Time to Ban Junk Food Adverts

Time to Ban Junk Food Adverts

A campaign group who target junk food and the way it’s marketed has produced a report marking out some of the dangers. In all it looked at the major UK TV channels and studied close to 750 adverts which were shown in prime time viewing for young people. The findings were quite shocking to some extent, over 10% of them were promoting some sort of junk food. Ranging from fast food outlets, sweets, biscuits or other forms of fast processed food.

The analysis was actually carried out by researchers from the University of Liverpool and they found that the unhealthy food accounted for about 50% of food adverts and 11% of advertising overall. The campaign group who commissioned the study, have protested that children are being bombarded with adverts for the unhealthy food.

There is a simple reason that these companies target prime time viewing and that’s because it works. Children are more likely to be seduced by these adverts and will then turn their persuasive powers towards their parents. The earlier these adverts go out the more likely the parents will succumb to demands and buy the children junk food rather than perhaps a proper meal.

The campaigners want the ban on these products to be extended to 9pm when less children will see them and they are likely to be less effective due to the later hour. It’s a reasonable request, after all there is increasing concern about our children’s health and weight. Also the current situation is simply allowing children to commercially exploited for financial gain. In some senses just targeting TV commercials won’t solve the problem about this direct marketing to our children.

Many kids spend more time on computers and the internet than watching TV in any case.  Also the rules and regulations change per country, many Irish children watch UK TV stations by accessing BBC iPlayer from Ireland like this.

Adverts in this format are much more difficult to regulate when children are watching YouTube channels or using tools to access Facebook (despite often blocks by commercial software) – see this video about how it’s done. In this world advertising can be injected into a child’s view in any number of ways, through direct adverts, sponsorship or even product placements in games and movies. Technical Information: – BBC News Links.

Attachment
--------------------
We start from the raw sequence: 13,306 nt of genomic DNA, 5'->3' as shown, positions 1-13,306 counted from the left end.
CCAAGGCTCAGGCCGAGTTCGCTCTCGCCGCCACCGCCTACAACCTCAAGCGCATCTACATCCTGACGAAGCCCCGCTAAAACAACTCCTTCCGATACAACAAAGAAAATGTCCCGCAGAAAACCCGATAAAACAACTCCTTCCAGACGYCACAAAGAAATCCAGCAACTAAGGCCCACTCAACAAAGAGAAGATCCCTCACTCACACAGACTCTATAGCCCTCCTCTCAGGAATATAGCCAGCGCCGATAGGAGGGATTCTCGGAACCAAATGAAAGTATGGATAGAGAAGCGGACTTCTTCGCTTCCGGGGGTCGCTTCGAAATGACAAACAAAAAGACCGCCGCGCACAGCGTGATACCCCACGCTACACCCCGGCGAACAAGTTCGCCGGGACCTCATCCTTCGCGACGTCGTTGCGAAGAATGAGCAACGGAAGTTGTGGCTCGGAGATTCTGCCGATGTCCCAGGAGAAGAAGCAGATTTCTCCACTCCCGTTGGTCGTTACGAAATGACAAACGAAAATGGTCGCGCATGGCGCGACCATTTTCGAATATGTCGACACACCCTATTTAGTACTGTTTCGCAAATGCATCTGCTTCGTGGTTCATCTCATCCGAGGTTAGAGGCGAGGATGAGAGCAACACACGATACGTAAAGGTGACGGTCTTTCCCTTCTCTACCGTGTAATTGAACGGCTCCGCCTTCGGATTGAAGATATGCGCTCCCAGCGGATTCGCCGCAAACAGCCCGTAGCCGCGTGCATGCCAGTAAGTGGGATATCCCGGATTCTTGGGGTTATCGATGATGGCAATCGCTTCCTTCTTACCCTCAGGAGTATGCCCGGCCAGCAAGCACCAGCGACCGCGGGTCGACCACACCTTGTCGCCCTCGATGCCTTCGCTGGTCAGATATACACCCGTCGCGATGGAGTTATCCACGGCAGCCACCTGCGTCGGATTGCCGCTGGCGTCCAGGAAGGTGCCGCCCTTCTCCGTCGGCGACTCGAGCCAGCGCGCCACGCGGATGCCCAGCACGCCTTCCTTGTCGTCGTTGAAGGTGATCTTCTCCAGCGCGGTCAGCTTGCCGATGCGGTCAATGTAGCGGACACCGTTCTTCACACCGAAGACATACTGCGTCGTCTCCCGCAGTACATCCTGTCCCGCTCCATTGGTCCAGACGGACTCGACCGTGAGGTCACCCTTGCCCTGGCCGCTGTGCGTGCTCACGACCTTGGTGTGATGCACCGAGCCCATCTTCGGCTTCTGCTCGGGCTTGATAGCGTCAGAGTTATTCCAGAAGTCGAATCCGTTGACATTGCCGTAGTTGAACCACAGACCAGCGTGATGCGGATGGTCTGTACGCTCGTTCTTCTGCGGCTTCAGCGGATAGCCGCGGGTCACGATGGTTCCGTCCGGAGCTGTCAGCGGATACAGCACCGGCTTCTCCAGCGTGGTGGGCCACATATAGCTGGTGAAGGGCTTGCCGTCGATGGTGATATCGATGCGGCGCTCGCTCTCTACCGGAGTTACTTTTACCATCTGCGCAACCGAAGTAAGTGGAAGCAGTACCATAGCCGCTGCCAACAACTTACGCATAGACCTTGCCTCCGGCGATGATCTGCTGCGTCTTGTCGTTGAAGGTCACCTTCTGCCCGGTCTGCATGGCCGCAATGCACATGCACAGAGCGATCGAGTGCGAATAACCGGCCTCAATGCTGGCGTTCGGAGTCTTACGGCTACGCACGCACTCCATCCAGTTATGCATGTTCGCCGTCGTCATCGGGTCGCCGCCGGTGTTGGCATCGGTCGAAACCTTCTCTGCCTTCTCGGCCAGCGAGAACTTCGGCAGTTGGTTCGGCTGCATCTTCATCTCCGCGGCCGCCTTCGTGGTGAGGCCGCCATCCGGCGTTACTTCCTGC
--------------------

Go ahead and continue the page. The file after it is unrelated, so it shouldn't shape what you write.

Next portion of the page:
Is Netflix Worth it for Kids ?

For several years now I’ve been paying a small fortune in cable bills for hundreds of TV stations that I never watch. I had presumed though that my children were at least making use of this expense, but I recently discovered that the most watched channel on my TV was actually the two free BBC kids ones. Which are easy to access even from Ireland using this method for the BBC iPlayer.

So after reviewing my options I decided to save myself this bill and look for alternatives to provide some entertainment for my children at a more affordable price. I had a range of multimedia devices but the two that seemed to work best were a little device called the Roku and the WiiU my children’s favorite games console. There are lots of other devices like the Playstation and Xbox that would work just as well.

My first port of call was the Amazon service that was called Love Film but is now bundled with a membership for Amazon Prime. A free trial was on offer (which is easily cancelled) and I decided to try it out for a month. First of all the interface on the WiiU is awful, there seems to be a huge amount of lag when you select anything or press a key. There’s quite a lot of content on it but nothing that brilliant, most of the latest stuff you have to pay for though to stream. It’s probably worth a look but the interface on the WiiU put me right off as it’s a nightmare to use. If you have access on something else like your TV or Xbox perhaps it will work better – it costs about £72 a year but that it includes all the fast Amazon delivery if you buy lots from them.

Next I checked out Netflix, which worked both on my WiiU and the Roku, slightly prefer the WiiU as you can use the gamepad and screen to browse when someone is watching something else. Be warned though there are lots of different country versions of Netflix and the US one is by far the best – watch this if you want access – How to Get US Netflix. The cost is £5.99 a month and there’s a huge amount of choice.

There’s nothing absolutely new, but hundreds of complete series that you can get your money’s worth – we’ve watched loads of UK series we’d missed, Lost (all 70 odd episodes), Grimm and a load of others. There’s really an awful lot of content and lots of films from about 12 months plus – neat little system to find and recommend. Well worth the investment and I have watched more on Netflix for £5.99 than I ever did on my £69 monthly subscription to SKY TV. It is worth investigating the different versions though, there’s loads more content on the American version and being able to switch countries is most useful – I did it by changing the DNS settings on my router using a Smart DNS service like this video shows.